It would be surprising to learn of a scientist whose work had not been rejected by an academic journal at some point in their career. Some of the most famous scientists have been honored and given awards for work that was initially rejected. In a 2013 interview with The Guardian, Peter Higgs describes how an initial attempt to publish his findings regarding the particle he predicted, now known as the “Higgs boson,” was rejected. However, after making an appeal and revising his paper to give more specifics on the particle, it was accepted, leading to his sharing a Nobel Prize for the concept with François Englert.
The Higgs boson story had a happy ending; however, most appeals are not successful. Therefore, serious consideration must be given before writing to journal editors to appeal the case. Before appealing, authors must be sure that they have a strong case for their academic research or that a larger issue is at stake (e.g., systemic bias or discrimination). Only one thing can be gained—publication, however, much may be lost, including time and reputation.
Writing an Effective Appeal
There are five basic themes to writing an effective appeal letter:
- Leave emotions out of it
- Stick to the facts
- Make a point-by-point rebuttal
- Take time to re-explain key points
- Above all, be respectful
Before writing an appeal letter, wait and let your emotional response dissipate before firing back a reply. Scientists are typically driven by logic, but a rejection letter can stir up much anger, resentment, and hurt feelings, especially when so much time and effort has gone into the work submitted.
Related: Disappointed on your manuscript getting rejected? Check out this post on how to deal with journal rejection now!
Indulging in the natural instinct to strike back harshly will only result in the appeal being quickly rejected and the author’s reputation being spoiled. It is, therefore, recommended to wait 24-72 hours before responding.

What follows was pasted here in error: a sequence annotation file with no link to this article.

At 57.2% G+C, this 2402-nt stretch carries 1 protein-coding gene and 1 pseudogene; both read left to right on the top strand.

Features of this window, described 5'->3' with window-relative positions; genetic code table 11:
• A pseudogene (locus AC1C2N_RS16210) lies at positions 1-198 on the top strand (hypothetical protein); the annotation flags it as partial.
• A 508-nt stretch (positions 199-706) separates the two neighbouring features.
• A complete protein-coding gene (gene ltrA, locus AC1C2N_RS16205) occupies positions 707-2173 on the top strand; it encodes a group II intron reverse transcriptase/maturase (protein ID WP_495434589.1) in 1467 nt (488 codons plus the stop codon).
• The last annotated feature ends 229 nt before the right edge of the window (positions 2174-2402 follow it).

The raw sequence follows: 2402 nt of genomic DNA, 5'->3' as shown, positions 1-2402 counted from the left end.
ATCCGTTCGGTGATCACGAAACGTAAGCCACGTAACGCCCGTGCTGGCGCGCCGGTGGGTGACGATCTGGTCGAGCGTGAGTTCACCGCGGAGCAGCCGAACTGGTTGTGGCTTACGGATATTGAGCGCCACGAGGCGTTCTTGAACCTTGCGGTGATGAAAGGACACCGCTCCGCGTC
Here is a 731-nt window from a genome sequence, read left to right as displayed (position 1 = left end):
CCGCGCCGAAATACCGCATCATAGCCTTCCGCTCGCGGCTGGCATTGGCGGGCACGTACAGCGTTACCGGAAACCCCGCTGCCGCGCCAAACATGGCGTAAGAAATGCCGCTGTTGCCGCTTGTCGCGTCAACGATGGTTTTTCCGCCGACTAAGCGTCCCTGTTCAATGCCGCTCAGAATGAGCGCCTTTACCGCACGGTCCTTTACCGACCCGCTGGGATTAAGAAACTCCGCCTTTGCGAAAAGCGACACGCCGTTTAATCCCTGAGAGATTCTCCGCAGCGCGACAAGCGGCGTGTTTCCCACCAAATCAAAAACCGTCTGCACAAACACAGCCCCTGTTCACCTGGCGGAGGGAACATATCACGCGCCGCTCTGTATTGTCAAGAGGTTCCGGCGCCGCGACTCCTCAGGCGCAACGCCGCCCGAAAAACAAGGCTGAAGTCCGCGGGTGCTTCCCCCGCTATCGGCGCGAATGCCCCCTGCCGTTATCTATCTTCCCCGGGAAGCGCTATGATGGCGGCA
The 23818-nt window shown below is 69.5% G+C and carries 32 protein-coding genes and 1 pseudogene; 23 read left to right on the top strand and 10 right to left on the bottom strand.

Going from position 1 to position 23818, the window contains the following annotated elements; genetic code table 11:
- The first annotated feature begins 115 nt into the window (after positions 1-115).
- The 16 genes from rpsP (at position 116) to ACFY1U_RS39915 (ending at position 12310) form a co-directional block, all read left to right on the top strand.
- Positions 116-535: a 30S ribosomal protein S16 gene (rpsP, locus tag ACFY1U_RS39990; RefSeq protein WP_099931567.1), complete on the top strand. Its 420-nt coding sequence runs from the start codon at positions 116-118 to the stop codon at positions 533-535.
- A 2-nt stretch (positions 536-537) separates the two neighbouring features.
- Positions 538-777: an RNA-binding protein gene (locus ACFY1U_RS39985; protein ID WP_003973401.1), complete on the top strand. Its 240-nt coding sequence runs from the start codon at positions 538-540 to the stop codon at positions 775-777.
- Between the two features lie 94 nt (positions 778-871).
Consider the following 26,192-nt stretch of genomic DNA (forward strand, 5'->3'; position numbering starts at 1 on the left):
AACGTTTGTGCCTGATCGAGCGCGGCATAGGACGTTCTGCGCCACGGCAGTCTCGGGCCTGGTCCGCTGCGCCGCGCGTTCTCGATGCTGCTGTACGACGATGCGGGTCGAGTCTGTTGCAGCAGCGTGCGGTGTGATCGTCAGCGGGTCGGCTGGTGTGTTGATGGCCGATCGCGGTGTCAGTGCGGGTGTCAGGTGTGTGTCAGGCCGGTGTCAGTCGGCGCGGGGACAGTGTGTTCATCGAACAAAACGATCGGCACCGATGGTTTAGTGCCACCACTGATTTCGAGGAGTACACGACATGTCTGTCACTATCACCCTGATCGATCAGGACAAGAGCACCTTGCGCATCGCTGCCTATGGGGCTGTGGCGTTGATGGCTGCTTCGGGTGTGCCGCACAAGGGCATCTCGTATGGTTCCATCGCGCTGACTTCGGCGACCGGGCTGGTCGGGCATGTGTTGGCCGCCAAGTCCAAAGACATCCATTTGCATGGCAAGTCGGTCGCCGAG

In keeping with the above advice, authors should stick to the facts in their appeal letters. Journal editors will appreciate a rational response to the rejection. Authors should try to determine the specific reasons for the rejection and refute them with evidence. Referring to the similarity of past articles in the journal, thereby implying that this one should be accepted also is not a valid rationale. Remarking that other well-known scientists have reviewed and approved the work is also not a valid rationale.
The idea is to gain as much information from the journal editor regarding the specifics of why the work was rejected. Then the author can make a point-by-point rebuttal, offering to bring new data to the research where necessary. The journal editor will want to see a specific plan by which the work is strengthened and shortcomings are addressed.
Although reviewers may sometimes do a poor job in understanding the key points of a research article, it is always the duty of the author to make those points clear to the reader. Reviewers, like authors, are human. They make mistakes, they rush to meet deadlines, they have bad moods on occasion, and the author must account for this when writing. Therefore, in the appeal letter, it is important to re-explain the key points of the work, especially if there appears to be some misunderstanding.
Nobody would like to be insulted or have his or her company or employees insulted, especially when being asked to reconsider a serious decision. An author’s reputation could be ruined by one bad letter to the editor. No good can come from insulting the reviewers or making false claims against them, or from making disparaging remarks about other articles published in the journal, or from using inappropriate language. If the author respects the journal enough to want his or her work published therein, he or she should reflect that in the language of the appeal letter.
The Case for Not Making Your Case